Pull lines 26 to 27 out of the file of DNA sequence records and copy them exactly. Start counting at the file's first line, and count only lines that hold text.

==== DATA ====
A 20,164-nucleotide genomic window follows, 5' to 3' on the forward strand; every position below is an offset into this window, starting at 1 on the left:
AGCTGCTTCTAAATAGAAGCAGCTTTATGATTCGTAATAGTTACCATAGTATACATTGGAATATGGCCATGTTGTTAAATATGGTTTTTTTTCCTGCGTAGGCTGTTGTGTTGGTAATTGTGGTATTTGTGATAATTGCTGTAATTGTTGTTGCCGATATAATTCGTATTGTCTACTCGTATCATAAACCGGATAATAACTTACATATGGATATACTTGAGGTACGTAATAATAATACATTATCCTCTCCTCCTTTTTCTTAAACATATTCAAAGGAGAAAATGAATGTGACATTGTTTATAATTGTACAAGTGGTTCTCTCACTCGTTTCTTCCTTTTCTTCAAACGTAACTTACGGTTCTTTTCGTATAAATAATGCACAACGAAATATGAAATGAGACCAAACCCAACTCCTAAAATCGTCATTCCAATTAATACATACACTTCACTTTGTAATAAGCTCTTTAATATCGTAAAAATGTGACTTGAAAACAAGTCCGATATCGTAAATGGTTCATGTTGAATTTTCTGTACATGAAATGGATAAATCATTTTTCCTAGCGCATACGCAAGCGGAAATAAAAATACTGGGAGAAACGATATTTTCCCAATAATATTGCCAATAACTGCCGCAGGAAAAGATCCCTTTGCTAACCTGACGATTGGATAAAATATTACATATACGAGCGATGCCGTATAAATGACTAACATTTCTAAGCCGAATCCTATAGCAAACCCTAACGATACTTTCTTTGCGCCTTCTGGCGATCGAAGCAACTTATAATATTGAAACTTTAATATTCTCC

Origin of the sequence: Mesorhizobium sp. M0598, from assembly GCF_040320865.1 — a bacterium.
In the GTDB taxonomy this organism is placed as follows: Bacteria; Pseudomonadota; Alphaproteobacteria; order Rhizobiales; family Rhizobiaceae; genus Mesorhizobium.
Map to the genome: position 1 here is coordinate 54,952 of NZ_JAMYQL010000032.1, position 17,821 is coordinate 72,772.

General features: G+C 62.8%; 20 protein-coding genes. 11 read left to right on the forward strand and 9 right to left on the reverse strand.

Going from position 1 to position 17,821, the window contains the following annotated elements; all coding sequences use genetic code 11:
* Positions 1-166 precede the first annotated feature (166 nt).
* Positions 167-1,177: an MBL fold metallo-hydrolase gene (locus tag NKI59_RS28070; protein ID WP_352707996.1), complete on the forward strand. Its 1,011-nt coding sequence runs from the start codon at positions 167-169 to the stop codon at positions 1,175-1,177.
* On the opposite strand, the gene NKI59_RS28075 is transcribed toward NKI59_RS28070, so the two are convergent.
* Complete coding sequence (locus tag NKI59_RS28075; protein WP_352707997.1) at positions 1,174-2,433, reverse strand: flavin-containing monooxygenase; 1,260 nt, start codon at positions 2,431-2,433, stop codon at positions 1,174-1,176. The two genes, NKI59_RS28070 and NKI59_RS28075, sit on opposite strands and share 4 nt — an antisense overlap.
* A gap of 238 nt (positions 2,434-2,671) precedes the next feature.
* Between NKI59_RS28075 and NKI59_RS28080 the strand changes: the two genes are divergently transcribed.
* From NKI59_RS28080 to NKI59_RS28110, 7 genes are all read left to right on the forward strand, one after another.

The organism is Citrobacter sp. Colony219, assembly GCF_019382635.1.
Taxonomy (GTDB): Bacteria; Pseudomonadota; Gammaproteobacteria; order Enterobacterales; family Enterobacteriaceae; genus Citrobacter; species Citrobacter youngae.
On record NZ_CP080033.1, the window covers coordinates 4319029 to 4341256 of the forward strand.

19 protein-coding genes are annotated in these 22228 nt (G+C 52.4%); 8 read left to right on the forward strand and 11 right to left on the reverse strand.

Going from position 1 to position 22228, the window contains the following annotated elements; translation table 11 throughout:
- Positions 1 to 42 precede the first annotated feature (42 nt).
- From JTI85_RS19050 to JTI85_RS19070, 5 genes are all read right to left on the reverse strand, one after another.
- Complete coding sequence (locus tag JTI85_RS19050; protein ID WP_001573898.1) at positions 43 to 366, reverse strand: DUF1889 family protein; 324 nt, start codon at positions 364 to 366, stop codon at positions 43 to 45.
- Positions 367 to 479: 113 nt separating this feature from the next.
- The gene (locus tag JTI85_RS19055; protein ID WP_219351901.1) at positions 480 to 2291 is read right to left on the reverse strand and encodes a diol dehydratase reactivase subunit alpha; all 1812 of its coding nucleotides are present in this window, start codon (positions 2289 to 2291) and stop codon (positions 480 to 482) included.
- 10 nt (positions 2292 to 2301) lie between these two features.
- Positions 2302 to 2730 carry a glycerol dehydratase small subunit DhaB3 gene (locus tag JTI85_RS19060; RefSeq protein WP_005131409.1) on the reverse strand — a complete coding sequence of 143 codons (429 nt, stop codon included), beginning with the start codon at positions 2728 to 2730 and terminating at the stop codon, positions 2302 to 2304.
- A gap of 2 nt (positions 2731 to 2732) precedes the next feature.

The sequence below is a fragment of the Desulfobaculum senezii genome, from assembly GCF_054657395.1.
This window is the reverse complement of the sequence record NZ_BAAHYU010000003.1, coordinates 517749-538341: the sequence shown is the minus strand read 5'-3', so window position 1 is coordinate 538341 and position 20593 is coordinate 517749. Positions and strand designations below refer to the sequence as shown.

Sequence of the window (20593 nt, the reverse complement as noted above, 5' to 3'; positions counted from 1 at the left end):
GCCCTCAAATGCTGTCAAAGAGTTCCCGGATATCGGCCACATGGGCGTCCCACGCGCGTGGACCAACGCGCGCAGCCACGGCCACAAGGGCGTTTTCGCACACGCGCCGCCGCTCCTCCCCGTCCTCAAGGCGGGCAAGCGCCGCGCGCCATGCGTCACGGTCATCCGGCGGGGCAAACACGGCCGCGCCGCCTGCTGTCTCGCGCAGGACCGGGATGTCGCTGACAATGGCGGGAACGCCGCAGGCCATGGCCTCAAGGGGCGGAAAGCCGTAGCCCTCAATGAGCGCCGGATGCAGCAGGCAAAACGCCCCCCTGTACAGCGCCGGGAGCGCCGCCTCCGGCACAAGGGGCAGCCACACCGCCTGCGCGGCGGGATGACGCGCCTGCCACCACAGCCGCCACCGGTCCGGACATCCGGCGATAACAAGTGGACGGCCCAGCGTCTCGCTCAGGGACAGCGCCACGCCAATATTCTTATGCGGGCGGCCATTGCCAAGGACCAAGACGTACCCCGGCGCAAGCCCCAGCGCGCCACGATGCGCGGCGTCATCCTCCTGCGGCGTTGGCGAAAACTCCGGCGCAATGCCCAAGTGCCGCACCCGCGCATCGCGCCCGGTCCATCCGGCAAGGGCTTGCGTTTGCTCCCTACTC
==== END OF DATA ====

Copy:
- Positions 2302 to 2730 carry a glycerol dehydratase small subunit DhaB3 gene (locus tag JTI85_RS19060; RefSeq protein WP_005131409.1) on the reverse strand — a complete coding sequence of 143 codons (429 nt, stop codon included), beginning with the start codon at positions 2728 to 2730 and terminating at the stop codon, positions 2302 to 2304.
- A gap of 2 nt (positions 2731 to 2732) precedes the next feature.